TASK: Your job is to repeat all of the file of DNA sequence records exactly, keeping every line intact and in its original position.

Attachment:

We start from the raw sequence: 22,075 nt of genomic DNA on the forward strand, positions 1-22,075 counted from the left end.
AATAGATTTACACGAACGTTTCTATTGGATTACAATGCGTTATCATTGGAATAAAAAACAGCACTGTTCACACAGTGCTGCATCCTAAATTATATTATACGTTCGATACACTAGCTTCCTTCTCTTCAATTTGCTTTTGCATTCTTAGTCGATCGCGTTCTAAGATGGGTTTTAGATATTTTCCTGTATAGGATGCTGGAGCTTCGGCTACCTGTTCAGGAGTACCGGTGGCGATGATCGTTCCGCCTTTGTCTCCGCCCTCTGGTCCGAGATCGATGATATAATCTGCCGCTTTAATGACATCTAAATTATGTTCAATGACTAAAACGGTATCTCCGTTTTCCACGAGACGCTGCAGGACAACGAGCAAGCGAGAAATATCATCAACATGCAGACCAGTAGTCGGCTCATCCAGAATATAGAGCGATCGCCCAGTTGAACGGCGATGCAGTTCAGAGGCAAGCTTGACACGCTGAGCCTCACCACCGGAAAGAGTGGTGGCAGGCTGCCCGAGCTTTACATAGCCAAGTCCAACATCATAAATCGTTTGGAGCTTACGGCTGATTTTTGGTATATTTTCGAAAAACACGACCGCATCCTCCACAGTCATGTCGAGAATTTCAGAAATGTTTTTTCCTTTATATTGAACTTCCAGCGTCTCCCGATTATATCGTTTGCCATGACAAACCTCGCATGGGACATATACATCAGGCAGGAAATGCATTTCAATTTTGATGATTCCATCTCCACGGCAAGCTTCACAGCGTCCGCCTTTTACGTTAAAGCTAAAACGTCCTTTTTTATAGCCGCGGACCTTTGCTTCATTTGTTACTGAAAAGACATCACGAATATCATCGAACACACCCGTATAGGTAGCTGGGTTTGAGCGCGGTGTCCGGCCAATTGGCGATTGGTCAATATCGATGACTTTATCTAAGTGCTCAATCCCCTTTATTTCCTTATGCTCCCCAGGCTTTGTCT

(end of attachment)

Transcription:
We start from the raw sequence: 22,075 nt of genomic DNA on the forward strand, positions 1-22,075 counted from the left end.
AATAGATTTACACGAACGTTTCTATTGGATTACAATGCGTTATCATTGGAATAAAAAACAGCACTGTTCACACAGTGCTGCATCCTAAATTATATTATACGTTCGATACACTAGCTTCCTTCTCTTCAATTTGCTTTTGCATTCTTAGTCGATCGCGTTCTAAGATGGGTTTTAGATATTTTCCTGTATAGGATGCTGGAGCTTCGGCTACCTGTTCAGGAGTACCGGTGGCGATGATCGTTCCGCCTTTGTCTCCGCCCTCTGGTCCGAGATCGATGATATAATCTGCCGCTTTAATGACATCTAAATTATGTTCAATGACTAAAACGGTATCTCCGTTTTCCACGAGACGCTGCAGGACAACGAGCAAGCGAGAAATATCATCAACATGCAGACCAGTAGTCGGCTCATCCAGAATATAGAGCGATCGCCCAGTTGAACGGCGATGCAGTTCAGAGGCAAGCTTGACACGCTGAGCCTCACCACCGGAAAGAGTGGTGGCAGGCTGCCCGAGCTTTACATAGCCAAGTCCAACATCATAAATCGTTTGGAGCTTACGGCTGATTTTTGGTATATTTTCGAAAAACACGACCGCATCCTCCACAGTCATGTCGAGAATTTCAGAAATGTTTTTTCCTTTATATTGAACTTCCAGCGTCTCCCGATTATATCGTTTGCCATGACAAACCTCGCATGGGACATATACATCAGGCAGGAAATGCATTTCAATTTTGATGATTCCATCTCCACGGCAAGCTTCACAGCGTCCGCCTTTTACGTTAAAGCTAAAACGTCCTTTTTTATAGCCGCGGACCTTTGCTTCATTTGTTACTGAAAAGACATCACGAATATCATCGAACACACCCGTATAGGTAGCTGGGTTTGAGCGCGGTGTCCGGCCAATTGGCGATTGGTCAATATCGATGACTTTATCTAAGTGCTCAATCCCCTTTATTTCCTTATGCTCCCCAGGCTTTGTCT